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Braille: The Tactile Language System for People with Low Vision or Blindness

What is braille?

Braille is a tactile form of reading for people who have low vision or blindness. It’s a system of raised dots designed to be read with the fingers. The dots are arranged in a rectangular ‘cell’ of six dots, with two vertical columns each containing three dots. As an example, the letter ‘B’ is two dots, one under the other both positioned in the left column.

In English, the standard braille system has 63 characters which includes the 26 letters of the alphabet, punctuation marks and mathematical symbols. There are also more than 150 contractions.

an image showing some english language braille sample on a white page

Who invented braille?

Braille is named after Louis Braille, who lived in France during the 19th century. He began developing his system in 1821 when he was just 12 years old. He based his design on an existing system known as “night writing” which had been created for French soldiers to allow them to read after dark. Braille simplified and adapted it for use by people with low vision or blindness, like him.

Although Braille’s system was not widely accepted until after his death, it remains a popular reading method for people with low vision or blindness 200 years after its invention.

World Braille Day is celebrated on 4 January every year to commemorate the birth of Louis Braille. The day also acknowledges that people with low vision or blindness deserve the same standard of human rights as everyone else.

What is braille used for?

Braille is a versatile language system. It can be used for reading and writing all sorts of material including books, documents, maps, and musical notation. It can also be used on ATMs, medicine bottles, on public transport, and in many other instances and places.

How can braille be read and written?

Braille can be embossed on a variety of materials including paper, plastic, metal, and fabric.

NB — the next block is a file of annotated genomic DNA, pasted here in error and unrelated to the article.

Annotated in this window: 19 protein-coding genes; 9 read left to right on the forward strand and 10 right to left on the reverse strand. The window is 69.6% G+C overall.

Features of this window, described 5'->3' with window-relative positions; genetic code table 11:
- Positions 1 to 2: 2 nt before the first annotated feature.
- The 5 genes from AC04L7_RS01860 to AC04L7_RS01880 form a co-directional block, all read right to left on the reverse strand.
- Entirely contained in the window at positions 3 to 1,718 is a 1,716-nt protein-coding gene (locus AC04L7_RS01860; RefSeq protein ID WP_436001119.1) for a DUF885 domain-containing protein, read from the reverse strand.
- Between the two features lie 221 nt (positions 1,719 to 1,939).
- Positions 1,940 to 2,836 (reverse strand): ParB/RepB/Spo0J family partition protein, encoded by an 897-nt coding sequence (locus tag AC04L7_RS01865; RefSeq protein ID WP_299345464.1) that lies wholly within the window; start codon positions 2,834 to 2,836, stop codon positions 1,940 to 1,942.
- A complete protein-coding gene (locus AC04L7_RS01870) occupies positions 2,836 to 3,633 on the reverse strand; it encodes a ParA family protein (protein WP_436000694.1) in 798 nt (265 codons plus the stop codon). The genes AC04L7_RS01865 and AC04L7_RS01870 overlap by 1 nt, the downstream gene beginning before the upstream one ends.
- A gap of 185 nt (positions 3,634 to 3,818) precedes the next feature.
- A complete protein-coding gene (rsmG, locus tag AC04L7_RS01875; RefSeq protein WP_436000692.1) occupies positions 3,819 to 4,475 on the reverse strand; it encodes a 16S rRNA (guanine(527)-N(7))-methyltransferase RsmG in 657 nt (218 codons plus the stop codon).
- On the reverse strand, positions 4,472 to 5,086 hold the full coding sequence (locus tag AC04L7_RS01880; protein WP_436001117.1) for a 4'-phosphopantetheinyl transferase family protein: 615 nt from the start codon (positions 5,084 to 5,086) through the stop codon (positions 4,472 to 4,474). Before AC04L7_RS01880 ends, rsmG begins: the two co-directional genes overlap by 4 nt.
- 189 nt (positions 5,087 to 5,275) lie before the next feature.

Originally, braille was written by hand, but today it’s possible to write braille using a braille embosser which is a type of printer featuring a braille keyboard, and scanners that use a computerised braille translation program.

Refreshable braille displays can be connected to digital devices such as computers and e-readers so that people with low vision and blindness can more easily read emails, website content or digital books. A refreshable braille display has a single line of braille cells that use pins which rise and fall to create braille letters, numbers and punctuation. The characters change to match the information on the connected device. A refreshable braille display can have from 14 to 80 cells of braille and also has Perkins-style keys which can be used to type in braille format.

Can braille be used for different languages?

It’s hard to determine exactly how many languages braille has been adapted for, but it’s well over one hundred and includes French, English, Spanish, German, Russian, Chinese, Japanese, Arabic and Hindi.

At what age can people learn braille?

People learn braille at many different ages. There is no ‘perfect’ time to begin learning braille.

For people with acquired low vision or blindness, braille reading may only become a necessary skill they develop later in their lives. A child who has low vision or blindness from birth can begin learning braille in their early school years and even during kindergarten.

How can I learn braille?

Contact Guide Dogs in your state to find out which organisations can help you learn braille.

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From now until 21 May, Coles will donate five cents for every dog food product sold.